​Lincoln McClutchie – One game at a time

Hastings Boys High School

“We were too big headed last year.”  Lincoln McClutchie of Hastings Boys’ High School complains when reflecting on the YouthTown Condor Sevens.

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Big Man, Big Heart – Josiah Tavita-Metcalfe

Hastings Boys High School

“I just saw the line and went for it. A push in the back from Danny Toala helped get me over.” Josiah Tavita-Metcalfe recalls of his winning try for Hastings Boys’ High School in the National Top Four final against Hamilton Boys’ High School recently.

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Hail Hastings To Four Rugby Champions

Hastings Boys High School

Hastings Boys’ High School have won the National Top Four for the first time after defeating Hamilton Boys’ High School 25-17 in a gripping final which featured six lead changes.

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Kini Naholo: Flying Son Of A Preacher Man

Hastings Boys High School

The chant ‘Waisake Naholo’ set the tune of the White Stripes Seven Nation Army has became a popular chat in New Zealand rugby and popular culture.

The name Kini Naholo (Waisake’s brother) could be added to the cry shortly if the Hastings Boys’ High School winger continues his dazzling form in 2017.

Naholo has scored 19 tries in the first seven matches of the season. He scored three tries against Kelston Boys’ High School, Wellington College, King’s College and Mount Albert Grammar School and doubled that tally with six in the first half against St. Pats Town on Saturday.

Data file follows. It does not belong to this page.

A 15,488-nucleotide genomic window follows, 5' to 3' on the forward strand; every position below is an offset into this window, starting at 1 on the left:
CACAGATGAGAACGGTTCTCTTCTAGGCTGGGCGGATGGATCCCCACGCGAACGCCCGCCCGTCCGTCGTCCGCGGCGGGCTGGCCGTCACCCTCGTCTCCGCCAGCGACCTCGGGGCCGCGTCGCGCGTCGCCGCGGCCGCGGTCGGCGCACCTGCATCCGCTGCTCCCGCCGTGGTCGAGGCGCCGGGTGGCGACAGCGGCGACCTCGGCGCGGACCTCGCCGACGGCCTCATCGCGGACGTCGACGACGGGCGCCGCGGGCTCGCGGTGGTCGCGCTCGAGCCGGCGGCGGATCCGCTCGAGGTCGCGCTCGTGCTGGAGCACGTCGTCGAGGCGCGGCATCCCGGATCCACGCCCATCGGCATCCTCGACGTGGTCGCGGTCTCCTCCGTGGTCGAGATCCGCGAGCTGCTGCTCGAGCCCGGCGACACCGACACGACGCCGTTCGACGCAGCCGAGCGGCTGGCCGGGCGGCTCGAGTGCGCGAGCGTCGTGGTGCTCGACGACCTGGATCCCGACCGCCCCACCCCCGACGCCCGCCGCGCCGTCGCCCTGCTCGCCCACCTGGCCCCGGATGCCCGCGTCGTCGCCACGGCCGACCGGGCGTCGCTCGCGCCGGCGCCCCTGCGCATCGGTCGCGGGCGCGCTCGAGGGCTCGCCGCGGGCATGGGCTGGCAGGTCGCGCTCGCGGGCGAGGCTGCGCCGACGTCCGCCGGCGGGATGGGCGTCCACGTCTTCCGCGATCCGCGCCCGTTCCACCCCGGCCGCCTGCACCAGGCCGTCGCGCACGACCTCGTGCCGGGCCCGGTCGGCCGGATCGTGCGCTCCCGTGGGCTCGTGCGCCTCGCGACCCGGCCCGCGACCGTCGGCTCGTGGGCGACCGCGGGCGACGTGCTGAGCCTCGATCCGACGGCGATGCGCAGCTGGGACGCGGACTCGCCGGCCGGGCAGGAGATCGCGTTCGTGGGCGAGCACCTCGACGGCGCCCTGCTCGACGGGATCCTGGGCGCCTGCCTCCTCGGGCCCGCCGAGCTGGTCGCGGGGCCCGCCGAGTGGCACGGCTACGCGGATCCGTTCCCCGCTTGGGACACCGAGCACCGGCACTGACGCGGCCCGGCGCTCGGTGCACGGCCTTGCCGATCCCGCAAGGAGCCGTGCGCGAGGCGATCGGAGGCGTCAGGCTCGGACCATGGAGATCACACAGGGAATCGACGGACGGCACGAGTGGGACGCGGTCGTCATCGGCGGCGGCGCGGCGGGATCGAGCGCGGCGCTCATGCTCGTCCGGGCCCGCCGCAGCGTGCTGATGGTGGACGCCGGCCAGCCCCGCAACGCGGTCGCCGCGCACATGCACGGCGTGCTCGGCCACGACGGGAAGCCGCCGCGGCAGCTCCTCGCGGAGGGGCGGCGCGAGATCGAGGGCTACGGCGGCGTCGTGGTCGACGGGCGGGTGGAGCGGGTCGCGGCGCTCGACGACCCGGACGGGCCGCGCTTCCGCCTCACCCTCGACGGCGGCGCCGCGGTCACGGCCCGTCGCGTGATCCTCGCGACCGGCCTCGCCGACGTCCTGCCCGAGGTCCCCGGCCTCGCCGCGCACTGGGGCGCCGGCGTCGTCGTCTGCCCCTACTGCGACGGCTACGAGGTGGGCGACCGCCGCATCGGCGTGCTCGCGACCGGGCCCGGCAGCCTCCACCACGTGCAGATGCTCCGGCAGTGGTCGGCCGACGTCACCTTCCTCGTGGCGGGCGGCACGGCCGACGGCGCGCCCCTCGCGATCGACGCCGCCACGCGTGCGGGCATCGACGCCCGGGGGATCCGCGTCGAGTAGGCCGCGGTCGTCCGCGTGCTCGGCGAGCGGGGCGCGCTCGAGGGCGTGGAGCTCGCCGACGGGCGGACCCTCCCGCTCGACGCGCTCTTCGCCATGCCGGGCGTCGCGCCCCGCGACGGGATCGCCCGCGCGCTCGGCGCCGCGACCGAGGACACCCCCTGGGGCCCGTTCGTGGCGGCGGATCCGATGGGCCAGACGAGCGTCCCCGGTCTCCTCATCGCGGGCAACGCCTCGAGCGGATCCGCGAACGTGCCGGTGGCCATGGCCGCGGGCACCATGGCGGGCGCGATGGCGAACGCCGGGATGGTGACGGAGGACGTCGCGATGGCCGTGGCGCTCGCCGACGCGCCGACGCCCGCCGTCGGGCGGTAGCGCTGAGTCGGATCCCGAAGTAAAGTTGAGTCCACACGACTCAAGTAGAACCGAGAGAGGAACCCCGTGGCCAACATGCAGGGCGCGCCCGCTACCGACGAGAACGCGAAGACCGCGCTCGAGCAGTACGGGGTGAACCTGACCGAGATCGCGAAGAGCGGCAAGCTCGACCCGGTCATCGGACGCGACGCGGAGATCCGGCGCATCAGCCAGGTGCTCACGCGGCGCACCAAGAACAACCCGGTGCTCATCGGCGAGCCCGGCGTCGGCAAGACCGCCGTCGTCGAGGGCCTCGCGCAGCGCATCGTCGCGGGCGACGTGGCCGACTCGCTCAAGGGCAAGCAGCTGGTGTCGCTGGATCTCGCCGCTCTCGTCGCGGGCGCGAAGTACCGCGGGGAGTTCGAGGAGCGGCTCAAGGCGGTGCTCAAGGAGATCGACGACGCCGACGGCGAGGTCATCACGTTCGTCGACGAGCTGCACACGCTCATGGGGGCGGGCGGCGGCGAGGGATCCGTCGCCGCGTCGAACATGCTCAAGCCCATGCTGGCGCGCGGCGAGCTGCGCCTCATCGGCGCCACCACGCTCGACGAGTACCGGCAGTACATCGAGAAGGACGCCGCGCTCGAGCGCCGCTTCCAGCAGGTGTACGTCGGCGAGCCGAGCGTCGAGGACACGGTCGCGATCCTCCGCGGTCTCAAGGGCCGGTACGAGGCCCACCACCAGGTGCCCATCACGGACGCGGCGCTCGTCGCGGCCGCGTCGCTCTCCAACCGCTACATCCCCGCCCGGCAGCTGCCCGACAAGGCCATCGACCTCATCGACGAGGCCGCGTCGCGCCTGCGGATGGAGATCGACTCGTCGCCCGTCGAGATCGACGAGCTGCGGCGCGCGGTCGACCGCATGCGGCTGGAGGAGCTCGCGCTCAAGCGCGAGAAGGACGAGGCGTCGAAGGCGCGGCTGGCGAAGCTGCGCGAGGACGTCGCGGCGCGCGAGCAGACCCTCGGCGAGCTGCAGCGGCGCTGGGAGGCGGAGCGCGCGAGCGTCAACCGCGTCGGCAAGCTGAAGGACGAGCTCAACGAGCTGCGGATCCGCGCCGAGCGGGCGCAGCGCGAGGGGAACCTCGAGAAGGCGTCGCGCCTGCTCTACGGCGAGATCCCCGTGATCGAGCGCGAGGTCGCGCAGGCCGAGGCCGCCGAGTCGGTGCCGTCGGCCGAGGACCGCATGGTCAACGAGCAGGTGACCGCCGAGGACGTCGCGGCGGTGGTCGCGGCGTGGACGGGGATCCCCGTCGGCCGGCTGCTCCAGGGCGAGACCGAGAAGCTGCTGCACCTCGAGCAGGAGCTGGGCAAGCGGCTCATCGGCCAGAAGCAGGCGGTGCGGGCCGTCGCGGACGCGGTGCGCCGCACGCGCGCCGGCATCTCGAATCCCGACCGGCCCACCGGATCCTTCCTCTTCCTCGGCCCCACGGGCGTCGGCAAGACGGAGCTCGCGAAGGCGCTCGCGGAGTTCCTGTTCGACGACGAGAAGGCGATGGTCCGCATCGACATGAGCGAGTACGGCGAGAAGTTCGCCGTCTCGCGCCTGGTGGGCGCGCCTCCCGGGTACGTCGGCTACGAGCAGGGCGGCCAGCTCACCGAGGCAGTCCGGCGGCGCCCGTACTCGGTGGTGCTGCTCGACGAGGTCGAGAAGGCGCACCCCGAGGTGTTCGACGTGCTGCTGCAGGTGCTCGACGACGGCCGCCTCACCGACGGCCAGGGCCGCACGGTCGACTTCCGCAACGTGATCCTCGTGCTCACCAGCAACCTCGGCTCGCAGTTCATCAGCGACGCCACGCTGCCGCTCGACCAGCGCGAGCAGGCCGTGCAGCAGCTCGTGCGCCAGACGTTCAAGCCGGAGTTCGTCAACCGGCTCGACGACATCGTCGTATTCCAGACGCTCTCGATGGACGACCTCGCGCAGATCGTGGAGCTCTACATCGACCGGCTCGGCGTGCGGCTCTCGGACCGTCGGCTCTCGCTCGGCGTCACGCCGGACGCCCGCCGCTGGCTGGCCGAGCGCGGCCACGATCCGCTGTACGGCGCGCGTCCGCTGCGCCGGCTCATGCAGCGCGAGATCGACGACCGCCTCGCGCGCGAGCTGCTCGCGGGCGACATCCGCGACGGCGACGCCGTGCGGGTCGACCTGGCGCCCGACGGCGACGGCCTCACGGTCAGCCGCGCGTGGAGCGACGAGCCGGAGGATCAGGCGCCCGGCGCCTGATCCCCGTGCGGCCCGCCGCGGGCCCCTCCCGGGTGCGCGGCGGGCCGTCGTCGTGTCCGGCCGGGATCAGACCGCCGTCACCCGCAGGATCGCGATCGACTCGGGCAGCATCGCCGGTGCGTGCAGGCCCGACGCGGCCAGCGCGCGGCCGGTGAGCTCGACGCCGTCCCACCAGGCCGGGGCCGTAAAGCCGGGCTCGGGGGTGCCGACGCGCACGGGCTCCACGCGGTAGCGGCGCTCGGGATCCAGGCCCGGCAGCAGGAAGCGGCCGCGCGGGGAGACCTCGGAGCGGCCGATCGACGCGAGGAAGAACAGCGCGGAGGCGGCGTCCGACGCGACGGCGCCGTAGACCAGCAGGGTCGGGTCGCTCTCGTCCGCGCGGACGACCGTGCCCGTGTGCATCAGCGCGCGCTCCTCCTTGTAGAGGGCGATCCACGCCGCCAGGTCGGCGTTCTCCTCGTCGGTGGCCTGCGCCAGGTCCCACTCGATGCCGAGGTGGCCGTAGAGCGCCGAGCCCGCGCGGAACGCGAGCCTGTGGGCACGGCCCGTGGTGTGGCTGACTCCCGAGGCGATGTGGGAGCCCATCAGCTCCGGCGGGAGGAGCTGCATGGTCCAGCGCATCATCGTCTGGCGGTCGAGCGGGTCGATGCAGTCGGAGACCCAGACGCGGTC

The only side to prevent Naholo from scoring a try thus far is St. Kentigern College, but they were beaten 15-5 as Hastings maintained their faultless start to the season.

Naholo is modest about his fast scoring start.

“It’s all about the team. The coaches are good. They teach us a good game plan and the benefits of working together.”

Naholo is from Sigatoka, Fiji and attended Cuvu College. The son of Pastor Aporosa Naholo, he migrated to New Zealand last year where he made an immediate impact. He helped Hastings to a second placed finish in the Second XV Super 8, their best result in the history of the competition.

Additionally he scored crucial tries for the First XV against Hamilton Boys’ High School, Wellington College and Napier Boys’ High School and scored three tries in the final of the Hurricanes Sevens against St. Pats Town in Palmerston North last year.

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“New Zealand rugby has more structure. In Fiji it’s a bit individual. It’s been challenging here, but I am learning a lot.” Naholo states.

Hastings travel to Wellington to play Rongotai College in the last game of the Tranzit Coachlines First XV festival on Saturday before facing Lindisfarne College on May 27 and starting their defence of the Super 8 title against Palmerston North Boys’ High School on June 3. Naholo warns Hastings can improve. They beat St Pats Town 106-7!

“We didn’t play so well against St. Kent’s. We have lots to work on.”

Professional rugby teams are keen to work with Naholo. Already Hawke’s Bay and Taranaki have attempted to snaffle his services in 2018. Naholo is undecided about where he is heading just yet.

“I want to concrete on school. If rugby doesn’t work out I want to become a PE teacher.”

Another brother Meli was in the First XV at New Plymouth Boys’ High School recently.

It’s unclear what the record for most tries in a single season of First XV rugby is, but there have been plenty of noteworthy finishers over the years. All Black wing Grant Batty scored 61 tries in 20 games for Kuranui College in 1969. He scored 112 tries in three seasons overall. John Timu scored 52 tries in 19 games for Lindisfarne College in 1987 and bagged 92 tries in 55 games. Chris Finch scored 46 tries for Otago Boys’ High School in 1992. In recent times Wellington Lions wing Malo Tuitama scored 60 tries in 37 games for Scots College. At Hastings Boys’ High School Luke Crombie had the unique distinction of scoring a try in every Super 8 game when Hastings won the title in 2004.